Using a variety of spectroscopy and sensing techniques, we help you harness the power of light to return precise, actionable information about the world around you.
The power of spectroscopy lies in its ability to probe materials and environments in a variety of different ways. Here’s what we’ve learned about those techniques, and what you need to know about applying them using Ocean Optics products.
From UV to NIR wavelengths, absorbance measurements provide information about the chemical composition of materials in all states of matter. Learn how absorbance can be used to identify substances or measure the concentration of a molecule.
In simplest terms, color is one of the ways humans perceive light. Color reflected from, or emitted by samples can be measured using basic color meters or more robust spectral devices for detailed analysis of different color properties.
Fluorescence is the absorption and emission of light of two different frequencies. Typically, a lower wavelength of incident light is absorbed from one direction, and a higher wavelength of light is emitted in all directions.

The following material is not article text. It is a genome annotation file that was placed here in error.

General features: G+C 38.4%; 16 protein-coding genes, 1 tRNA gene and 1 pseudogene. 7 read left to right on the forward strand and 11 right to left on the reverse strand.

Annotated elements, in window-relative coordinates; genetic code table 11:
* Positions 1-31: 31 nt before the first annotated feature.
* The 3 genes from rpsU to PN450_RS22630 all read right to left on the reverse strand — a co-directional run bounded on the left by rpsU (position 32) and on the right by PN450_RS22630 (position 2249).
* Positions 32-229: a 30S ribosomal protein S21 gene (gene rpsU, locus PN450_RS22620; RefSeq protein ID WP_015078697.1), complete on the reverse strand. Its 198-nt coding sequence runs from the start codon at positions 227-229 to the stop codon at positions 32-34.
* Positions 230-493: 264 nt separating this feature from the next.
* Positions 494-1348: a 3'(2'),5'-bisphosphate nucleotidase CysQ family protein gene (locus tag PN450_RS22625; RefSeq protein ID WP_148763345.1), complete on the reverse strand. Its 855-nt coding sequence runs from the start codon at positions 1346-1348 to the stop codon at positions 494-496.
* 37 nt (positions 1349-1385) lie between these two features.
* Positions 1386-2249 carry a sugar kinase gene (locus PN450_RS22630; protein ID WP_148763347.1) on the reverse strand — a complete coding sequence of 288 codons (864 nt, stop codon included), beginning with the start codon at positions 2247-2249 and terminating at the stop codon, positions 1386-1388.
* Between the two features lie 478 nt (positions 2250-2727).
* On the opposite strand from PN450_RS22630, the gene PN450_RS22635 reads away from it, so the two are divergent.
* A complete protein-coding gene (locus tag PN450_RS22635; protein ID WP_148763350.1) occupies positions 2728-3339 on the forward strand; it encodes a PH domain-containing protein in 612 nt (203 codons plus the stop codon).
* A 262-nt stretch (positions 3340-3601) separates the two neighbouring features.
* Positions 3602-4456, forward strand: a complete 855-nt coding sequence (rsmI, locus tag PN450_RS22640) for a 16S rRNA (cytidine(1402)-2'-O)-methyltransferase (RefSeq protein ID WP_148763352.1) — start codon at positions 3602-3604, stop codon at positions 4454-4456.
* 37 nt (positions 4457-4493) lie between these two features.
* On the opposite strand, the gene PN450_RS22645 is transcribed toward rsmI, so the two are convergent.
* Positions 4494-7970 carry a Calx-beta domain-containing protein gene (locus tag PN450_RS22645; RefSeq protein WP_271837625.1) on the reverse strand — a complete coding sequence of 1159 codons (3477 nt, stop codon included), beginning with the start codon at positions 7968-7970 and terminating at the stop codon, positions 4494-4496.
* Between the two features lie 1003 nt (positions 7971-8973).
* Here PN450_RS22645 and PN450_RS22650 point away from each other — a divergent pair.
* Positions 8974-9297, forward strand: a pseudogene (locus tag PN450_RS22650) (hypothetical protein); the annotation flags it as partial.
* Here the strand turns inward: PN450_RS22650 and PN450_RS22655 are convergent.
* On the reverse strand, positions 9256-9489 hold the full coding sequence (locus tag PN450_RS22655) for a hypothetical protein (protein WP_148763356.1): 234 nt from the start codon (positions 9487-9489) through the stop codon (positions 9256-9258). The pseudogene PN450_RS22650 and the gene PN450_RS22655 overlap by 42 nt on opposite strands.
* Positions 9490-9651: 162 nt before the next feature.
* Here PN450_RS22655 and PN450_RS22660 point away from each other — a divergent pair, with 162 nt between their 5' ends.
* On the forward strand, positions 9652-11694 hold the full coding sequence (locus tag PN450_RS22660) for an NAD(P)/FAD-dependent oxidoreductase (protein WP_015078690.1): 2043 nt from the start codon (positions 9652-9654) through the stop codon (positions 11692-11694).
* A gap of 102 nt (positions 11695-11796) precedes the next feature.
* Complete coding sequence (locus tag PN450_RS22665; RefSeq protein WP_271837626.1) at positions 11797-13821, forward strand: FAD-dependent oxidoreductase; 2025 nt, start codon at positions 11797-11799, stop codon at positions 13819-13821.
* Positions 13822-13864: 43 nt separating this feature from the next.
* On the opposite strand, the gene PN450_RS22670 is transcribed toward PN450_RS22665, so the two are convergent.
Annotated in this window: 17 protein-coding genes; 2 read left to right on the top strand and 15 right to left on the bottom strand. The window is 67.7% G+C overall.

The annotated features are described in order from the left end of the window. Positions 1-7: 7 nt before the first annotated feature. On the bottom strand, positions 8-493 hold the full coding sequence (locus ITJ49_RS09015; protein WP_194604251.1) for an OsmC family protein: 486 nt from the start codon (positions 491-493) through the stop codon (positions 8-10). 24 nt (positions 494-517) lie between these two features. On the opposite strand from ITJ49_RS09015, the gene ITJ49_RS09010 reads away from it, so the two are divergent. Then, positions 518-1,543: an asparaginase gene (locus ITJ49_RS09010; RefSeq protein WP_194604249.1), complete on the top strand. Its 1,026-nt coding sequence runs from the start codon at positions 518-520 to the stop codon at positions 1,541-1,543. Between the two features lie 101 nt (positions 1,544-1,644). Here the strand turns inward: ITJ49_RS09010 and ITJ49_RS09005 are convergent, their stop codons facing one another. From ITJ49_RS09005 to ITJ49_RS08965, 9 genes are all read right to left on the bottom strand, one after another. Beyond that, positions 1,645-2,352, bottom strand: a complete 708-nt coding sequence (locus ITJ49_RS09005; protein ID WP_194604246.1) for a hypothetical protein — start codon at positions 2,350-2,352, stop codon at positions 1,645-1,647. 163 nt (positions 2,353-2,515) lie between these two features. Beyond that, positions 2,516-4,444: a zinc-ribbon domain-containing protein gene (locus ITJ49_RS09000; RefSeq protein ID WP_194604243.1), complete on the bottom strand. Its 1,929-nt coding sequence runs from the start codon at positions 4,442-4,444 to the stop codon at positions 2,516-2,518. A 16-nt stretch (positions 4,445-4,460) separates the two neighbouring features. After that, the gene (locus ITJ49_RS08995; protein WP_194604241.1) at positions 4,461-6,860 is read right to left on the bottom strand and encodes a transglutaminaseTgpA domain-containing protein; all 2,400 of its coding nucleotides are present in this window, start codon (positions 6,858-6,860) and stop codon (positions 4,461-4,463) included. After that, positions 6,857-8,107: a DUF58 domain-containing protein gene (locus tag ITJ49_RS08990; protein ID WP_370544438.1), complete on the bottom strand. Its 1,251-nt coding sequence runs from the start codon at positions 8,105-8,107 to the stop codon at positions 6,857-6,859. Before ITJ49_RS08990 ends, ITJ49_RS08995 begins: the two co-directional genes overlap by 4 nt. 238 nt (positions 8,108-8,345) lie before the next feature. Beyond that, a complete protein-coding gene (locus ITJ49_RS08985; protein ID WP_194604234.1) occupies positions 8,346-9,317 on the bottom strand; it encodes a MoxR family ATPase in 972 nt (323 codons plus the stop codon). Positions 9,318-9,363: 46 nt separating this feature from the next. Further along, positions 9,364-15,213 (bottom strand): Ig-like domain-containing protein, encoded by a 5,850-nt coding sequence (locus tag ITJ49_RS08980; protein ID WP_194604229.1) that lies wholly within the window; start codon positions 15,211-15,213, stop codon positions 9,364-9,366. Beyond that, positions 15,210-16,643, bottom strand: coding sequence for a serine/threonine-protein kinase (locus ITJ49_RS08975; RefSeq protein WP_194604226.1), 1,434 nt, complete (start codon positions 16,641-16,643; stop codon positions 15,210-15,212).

Optical oxygen sensors comprise an indicator fluorophore in a sol-gel host matrix that’s applied to an adhesive patch or fiber tip. The indicator changes optical properties in response to analytes in its environment and a fluorometer measures the response.
Optical pH sensors comprise a pH indicator dye in a matrix applied to a patch or cuvette, which changes color in response to analytes in its environment. A spectrometer measures the colorimetric (absorbance) response.
Raman spectroscopy uses scattering of laser light to probe molecular structure. Of every million photons scattered, a single photon will interact with the vibrational states of a sample molecule and emit light of a different wavelength.
Transmittance is light incident on a sample that transmits through it. If the sample has low scatter (as with a clean, dilute solution), almost all the light not absorbed will be transmitted.